Tracknum: 23376.000701c2c876.715b4c20.d251be3f
Pubdate: Thu, 30 Jan 2003
Source: Associated Press (Wire)
Copyright: 2003 Associated Press
Author: Associated Press
Bookmark: (Incarceration)


LANSING, Mich. (AP) -- Convicted of cocaine possession, James DiVietri has 
spent the past 11 years in prison and expected to spend nearly 10 more 
years behind bars.

But he becomes eligible for parole March 1, along with about 1,250 other 
first-time, nonviolent drug offenders. As many as 700 of them could be home 
by September, state prison officials say.

A bill signed on Christmas Day by outgoing Gov. John Engler repealed 
Michigan's tough but widely criticized drug-sentencing law.

The legislation requires judges to follow state sentencing guidelines when 
sending drug criminals to prison but gives them more discretion by 
eliminating minimum sentences.

Under the old law, for example, someone possessing 50 to 224 grams of 
narcotics or cocaine in Michigan had to be sentenced to at least 10 years 
and up to 20 years in prison. The new law eliminates the 10-year minimum, 
allowing the judge to sentence an offender for any time up to 20 years.

The original 1973 law, which made possession of 650 or more grams of 
illegal drugs punishable by mandatory life imprisonment, was aimed at drug 
kingpins. Instead, it swelled the prison population and parole officers' 
caseloads with lower-level, less dangerous offenders, critics said.

"I spent 4 years prosecuting major narcotics cases before becoming a 
judge," Timothy Kenny, co-chief judge of Wayne County Circuit Court, told 
The Detroit News for a Thursday story.

"The reality was, however, that the people that were getting the 20-30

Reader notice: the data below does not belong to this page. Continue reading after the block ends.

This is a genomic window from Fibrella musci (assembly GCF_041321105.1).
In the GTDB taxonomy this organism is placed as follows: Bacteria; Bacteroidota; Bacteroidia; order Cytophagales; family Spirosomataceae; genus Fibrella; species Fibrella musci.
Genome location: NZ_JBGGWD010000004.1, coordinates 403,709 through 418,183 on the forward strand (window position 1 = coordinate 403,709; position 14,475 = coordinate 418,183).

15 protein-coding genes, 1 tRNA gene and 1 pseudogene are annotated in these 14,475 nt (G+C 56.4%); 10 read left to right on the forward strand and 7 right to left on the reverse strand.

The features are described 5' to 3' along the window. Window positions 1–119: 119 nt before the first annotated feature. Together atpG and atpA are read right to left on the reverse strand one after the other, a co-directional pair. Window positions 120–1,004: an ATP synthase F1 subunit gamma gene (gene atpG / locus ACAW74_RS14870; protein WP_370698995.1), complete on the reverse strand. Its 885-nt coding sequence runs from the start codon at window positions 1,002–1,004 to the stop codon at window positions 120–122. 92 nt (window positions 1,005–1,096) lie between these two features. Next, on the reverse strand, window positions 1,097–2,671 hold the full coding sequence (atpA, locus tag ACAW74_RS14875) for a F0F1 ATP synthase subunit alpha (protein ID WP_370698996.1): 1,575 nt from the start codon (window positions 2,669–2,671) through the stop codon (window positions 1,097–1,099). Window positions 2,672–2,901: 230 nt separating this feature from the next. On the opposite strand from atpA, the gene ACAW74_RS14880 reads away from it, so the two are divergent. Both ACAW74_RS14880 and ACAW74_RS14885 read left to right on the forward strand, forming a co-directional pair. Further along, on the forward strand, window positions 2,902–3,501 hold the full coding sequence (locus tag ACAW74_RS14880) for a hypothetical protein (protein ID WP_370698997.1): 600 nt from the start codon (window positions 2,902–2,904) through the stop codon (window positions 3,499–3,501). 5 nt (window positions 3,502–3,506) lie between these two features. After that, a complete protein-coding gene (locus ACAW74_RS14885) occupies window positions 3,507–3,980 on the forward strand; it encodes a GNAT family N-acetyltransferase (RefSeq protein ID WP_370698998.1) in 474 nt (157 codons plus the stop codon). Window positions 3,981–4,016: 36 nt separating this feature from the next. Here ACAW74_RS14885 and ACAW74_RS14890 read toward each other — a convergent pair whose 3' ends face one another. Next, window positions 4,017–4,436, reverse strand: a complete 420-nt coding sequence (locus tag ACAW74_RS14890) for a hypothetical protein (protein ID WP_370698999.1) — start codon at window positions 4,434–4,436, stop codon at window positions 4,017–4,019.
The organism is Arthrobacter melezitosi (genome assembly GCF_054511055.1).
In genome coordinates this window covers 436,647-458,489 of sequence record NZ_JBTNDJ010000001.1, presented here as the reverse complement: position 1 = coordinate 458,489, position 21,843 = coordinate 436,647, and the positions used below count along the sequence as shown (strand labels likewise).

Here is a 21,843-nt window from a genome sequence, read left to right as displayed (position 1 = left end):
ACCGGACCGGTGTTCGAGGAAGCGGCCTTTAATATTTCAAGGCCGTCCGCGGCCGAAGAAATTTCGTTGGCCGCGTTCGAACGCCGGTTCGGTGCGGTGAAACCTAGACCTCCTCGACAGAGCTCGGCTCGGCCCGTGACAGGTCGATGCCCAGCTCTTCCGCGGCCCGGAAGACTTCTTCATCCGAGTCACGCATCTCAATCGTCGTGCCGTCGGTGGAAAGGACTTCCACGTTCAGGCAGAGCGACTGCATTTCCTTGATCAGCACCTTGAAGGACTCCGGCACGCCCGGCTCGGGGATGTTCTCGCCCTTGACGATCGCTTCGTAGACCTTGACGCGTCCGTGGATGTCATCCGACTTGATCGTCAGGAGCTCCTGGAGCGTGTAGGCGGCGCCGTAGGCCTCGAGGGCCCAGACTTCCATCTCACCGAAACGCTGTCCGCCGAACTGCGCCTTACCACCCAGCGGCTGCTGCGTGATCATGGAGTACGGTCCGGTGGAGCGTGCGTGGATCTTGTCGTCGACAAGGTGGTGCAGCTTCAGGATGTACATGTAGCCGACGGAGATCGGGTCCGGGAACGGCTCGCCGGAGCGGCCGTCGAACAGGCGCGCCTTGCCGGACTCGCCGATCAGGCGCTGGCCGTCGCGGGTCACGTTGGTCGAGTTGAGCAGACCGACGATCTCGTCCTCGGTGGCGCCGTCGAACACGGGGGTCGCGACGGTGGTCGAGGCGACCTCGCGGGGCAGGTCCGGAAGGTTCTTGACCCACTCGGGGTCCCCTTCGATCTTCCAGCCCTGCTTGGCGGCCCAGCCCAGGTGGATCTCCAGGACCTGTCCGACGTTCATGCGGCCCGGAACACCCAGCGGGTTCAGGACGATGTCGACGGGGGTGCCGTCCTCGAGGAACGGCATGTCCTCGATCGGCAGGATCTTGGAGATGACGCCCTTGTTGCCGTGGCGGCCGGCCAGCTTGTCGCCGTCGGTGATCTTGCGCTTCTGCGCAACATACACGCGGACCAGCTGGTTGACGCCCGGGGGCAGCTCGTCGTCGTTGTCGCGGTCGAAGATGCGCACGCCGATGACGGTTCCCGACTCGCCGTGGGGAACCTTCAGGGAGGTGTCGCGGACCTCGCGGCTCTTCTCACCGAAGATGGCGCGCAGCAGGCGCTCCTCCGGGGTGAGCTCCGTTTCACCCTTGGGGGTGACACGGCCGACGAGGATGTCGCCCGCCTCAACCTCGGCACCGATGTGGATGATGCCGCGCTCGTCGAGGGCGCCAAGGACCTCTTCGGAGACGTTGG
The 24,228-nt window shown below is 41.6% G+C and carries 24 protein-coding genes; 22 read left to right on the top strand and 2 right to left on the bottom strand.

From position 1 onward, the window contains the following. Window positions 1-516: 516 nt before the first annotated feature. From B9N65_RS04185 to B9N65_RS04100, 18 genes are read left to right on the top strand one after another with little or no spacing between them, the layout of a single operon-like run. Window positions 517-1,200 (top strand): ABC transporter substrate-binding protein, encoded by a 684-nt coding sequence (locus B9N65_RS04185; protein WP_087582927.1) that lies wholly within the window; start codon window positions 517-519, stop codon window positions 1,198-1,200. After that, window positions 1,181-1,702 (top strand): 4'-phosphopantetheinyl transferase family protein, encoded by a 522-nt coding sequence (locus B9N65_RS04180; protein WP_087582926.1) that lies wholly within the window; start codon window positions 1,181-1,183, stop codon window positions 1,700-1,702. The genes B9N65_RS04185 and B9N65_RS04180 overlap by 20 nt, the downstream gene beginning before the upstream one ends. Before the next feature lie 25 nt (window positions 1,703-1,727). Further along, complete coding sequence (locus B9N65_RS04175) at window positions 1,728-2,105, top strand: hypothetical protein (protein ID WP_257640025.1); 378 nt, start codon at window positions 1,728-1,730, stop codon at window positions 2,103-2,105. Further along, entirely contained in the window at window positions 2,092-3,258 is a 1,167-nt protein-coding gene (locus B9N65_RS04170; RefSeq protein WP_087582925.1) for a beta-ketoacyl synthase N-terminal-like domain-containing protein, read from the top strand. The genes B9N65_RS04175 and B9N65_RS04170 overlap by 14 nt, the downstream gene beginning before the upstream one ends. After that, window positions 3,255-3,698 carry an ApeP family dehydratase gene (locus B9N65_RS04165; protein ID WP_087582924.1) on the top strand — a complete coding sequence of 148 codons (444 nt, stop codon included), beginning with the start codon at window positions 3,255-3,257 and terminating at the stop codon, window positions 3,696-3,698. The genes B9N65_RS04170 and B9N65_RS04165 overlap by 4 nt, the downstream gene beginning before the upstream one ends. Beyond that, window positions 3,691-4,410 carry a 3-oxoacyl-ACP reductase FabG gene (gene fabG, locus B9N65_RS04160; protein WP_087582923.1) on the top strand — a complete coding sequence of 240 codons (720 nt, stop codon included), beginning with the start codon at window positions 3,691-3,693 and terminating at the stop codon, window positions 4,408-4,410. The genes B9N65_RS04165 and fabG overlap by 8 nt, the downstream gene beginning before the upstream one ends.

(years in prison) and mandatory life sentences were not drug kingpins. We 
were locking up for a lifetime individuals with drugs who were only 
peripherally involved."

DiVietri, now 53, was managing one of his family's restaurants in Lansing 
when he was arrested in a drug deal. He pleaded guilty in 1991 to 
possessing 225 to 649 grams of cocaine and was sentenced to 20-30 years in 

"I have no one else to blame but myself. I brought it on myself," DiVietri 
told The News.

But, he said: "The first two years (in prison), I thought somehow this was 
not real and I would somehow get out. The last nine years, I couldn't allow 
myself to think about freedom. Now for the first time, I can actually let go."

By releasing the 1,250 nonviolent, first-time drug inmates -- each of whom 
costs $28,000 a year to house and feed -- the state will save $35 million 
annually and ease crowding in a prison system almost at its 50,000-bed 

Starting in 1982, persons released from prison after serving their 
sentences under the drug law were placed on parole for life. On March 1, 
parole for 3,218 offenders who have served at least five years will be 
terminated. That will save Michigan taxpayers another $6 million a year, 
based on the $1,900 annual cost of supervising each parolee.

"That means some people were supervised by probation officers for over 20 
years. Now that time and effort to maintain files on those people can end 
and probation officers can concentrate on watching more dangerous people," 
Kenny said.

Corrections officials are examining the files of 7,600 inmates serving drug 
sentences to see how many others qualify for release.